NAPF chair Ruston Smith urges the pensions industry to learn lessons from team GB and use the theory of marginal gains to create value for money

The theme of this year’s NAPF Investment conference in Edinburgh, was ‘living longer, investing smarter’. Hardly surprising given the majority of the developing world, and the UK in particular, is faced with the twin issues of an ageing population, and a lack of ‘saving for retirement’ culture.

Ruston Smith, chair of the NAPF, was there to set the stage. He spoke about last year’s event where he met Chris Hoy, the team GB cycling legend who led the team to spectacular victories at the London Olympics in 2012.


Ruston Smith

Smith told delegates that Hoy gave him two pieces of advice. The first was the best investment to make when buying a road bike. He didn’t share this tidbit with us, but he did share the second, which was the value of marginal gain.

He argued that marginal gain, the idea that small improvements can achieve real success in a competitive field, can play a key role in helping the pensions industry face up to the challenges of an ageing population who aren’t saving enough.

Essentially, marginal gain, as applied to pensions, is all about making money go further.

We are a powerful group, but with power comes responsibility”

Unsurprisingly, in one sense, this comes down to the topical issue of charges, and Smith pointed to NAPF research to demonstrate this.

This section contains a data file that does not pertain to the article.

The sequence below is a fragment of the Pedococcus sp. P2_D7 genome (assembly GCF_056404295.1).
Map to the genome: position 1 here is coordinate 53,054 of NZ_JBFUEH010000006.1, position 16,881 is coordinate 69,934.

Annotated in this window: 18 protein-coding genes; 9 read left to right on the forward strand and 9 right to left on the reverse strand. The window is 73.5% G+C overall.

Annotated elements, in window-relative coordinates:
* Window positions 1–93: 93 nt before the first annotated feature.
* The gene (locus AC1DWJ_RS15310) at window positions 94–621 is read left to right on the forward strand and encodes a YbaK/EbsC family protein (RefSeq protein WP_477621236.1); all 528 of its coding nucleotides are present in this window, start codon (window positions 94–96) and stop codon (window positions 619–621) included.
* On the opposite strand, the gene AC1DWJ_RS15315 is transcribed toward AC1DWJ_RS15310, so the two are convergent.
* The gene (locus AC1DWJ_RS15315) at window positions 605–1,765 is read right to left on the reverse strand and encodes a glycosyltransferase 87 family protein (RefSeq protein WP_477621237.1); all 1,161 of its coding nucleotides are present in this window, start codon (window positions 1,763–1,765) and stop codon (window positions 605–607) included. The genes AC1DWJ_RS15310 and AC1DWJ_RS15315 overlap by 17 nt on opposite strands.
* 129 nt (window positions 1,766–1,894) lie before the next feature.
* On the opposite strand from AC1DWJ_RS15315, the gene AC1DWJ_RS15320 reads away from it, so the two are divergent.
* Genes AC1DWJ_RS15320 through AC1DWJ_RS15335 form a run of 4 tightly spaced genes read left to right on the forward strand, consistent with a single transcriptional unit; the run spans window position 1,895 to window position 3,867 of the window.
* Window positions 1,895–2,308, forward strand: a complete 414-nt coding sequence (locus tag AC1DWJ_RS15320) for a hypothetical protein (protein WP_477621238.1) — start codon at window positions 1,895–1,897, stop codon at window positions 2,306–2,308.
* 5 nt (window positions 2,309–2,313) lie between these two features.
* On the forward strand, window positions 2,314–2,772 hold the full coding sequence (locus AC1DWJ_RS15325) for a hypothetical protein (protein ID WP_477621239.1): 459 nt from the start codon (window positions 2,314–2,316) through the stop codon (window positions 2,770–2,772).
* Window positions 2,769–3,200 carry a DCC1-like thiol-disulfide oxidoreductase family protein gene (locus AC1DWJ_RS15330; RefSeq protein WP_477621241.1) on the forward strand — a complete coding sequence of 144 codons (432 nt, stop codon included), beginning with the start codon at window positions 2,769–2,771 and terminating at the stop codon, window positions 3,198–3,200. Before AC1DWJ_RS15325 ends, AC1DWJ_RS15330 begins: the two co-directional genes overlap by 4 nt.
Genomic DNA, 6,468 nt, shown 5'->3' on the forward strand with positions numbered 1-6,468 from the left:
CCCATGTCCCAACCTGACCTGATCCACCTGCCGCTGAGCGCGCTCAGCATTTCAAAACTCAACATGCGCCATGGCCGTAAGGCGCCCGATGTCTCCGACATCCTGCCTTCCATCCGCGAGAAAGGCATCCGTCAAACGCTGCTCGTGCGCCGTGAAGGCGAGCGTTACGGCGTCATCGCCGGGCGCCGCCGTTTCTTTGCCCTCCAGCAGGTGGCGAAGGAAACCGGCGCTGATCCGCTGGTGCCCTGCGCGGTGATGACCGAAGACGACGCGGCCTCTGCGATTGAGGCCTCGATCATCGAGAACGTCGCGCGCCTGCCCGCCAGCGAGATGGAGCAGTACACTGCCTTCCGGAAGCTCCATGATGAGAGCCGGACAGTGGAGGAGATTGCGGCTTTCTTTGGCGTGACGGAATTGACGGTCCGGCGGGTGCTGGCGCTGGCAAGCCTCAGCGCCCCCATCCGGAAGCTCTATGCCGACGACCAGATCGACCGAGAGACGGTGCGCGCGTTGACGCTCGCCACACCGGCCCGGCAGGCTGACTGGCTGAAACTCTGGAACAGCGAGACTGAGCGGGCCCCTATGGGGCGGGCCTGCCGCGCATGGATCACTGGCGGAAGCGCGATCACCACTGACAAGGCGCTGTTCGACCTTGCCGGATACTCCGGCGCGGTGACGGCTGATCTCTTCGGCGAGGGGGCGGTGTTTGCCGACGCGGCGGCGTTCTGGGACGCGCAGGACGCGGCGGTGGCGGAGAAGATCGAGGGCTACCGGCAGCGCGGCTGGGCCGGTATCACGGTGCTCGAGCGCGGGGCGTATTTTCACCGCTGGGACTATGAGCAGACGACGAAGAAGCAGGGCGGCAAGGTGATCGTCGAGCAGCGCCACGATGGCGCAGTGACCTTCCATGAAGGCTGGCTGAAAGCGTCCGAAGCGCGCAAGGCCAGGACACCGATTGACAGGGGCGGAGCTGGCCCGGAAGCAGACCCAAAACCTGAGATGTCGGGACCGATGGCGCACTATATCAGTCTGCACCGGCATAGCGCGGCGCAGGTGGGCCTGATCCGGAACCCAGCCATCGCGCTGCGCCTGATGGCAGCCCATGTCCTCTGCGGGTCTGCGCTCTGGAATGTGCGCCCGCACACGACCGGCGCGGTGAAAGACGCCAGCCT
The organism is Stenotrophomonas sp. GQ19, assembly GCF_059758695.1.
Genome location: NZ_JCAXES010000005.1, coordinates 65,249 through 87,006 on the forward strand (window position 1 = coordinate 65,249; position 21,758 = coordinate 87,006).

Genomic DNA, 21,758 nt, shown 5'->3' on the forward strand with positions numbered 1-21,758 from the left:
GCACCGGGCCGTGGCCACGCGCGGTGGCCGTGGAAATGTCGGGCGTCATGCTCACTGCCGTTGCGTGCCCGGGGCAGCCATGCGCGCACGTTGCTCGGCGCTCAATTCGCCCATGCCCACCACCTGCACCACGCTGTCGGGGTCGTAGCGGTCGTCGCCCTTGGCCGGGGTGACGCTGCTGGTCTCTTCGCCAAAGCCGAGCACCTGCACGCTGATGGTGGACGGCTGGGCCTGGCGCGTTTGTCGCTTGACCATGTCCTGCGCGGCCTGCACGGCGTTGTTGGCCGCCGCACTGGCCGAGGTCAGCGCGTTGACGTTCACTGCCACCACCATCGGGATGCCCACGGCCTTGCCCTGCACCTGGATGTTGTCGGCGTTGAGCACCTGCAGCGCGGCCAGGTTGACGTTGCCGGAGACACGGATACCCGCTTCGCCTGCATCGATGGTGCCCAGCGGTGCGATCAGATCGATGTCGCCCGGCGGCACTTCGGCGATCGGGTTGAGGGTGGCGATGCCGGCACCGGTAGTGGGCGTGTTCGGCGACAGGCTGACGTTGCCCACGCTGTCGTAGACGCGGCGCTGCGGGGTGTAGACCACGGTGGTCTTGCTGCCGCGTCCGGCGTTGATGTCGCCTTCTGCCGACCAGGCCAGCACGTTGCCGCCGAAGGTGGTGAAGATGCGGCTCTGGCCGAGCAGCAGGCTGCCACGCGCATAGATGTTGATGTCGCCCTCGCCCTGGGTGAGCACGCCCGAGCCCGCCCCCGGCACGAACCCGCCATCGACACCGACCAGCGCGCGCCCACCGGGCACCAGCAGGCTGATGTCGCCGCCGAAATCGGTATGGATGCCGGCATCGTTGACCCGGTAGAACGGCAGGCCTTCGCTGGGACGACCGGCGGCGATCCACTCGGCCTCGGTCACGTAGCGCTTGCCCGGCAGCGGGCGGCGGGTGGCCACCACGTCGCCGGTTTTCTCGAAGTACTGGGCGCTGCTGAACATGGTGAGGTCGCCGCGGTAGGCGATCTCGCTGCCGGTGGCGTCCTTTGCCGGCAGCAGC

“We’ve found some material differences in base fees, for active global equity mandates, ranging from 45-90 basis points, but where there’s no apparent difference in the proposition. For active real estate mandates the differences were even greater, where the range was between 32 and 200 basis points. “

He continued, “And when you think about how the difference in fees can compound over the years we can perhaps create major rather than marginal gains.”

Of course, it’s not just about charges and investors should be looking for the best net returns, not just the lowest costs.

Net returns and outcomes really matter because they influence the quality of life that those saving for retirement will be really able to afford”

Smith pointed to examples such as the PIP as evidence of products that can help pension funds get not just the lowest costs but also the best value for money.

He also urged pension schemes to work to together to drive product innovation to meet the growing needs of a population where the number over over-100s is set to reach 150,000 in the next 30 years.

“The pension funds in this room have combined assets of around £450bn and are responsible for the financial wellbeing of around 13 million people. So we are a powerful group, but with power comes responsibility. And that’s the responsibility and opportunity we all have to identify the solutions around how we can invest smarter for those retiring, both today and tomorrow.”

Such innovation is sorely needed ahead of the regulations set to come in April 6th such as ‘freedom and choice’ and the charge cap.

As Smith told the NAPF audience: “Net returns and outcomes really matter because they influence the quality of life that those saving for retirement will be really able to afford.”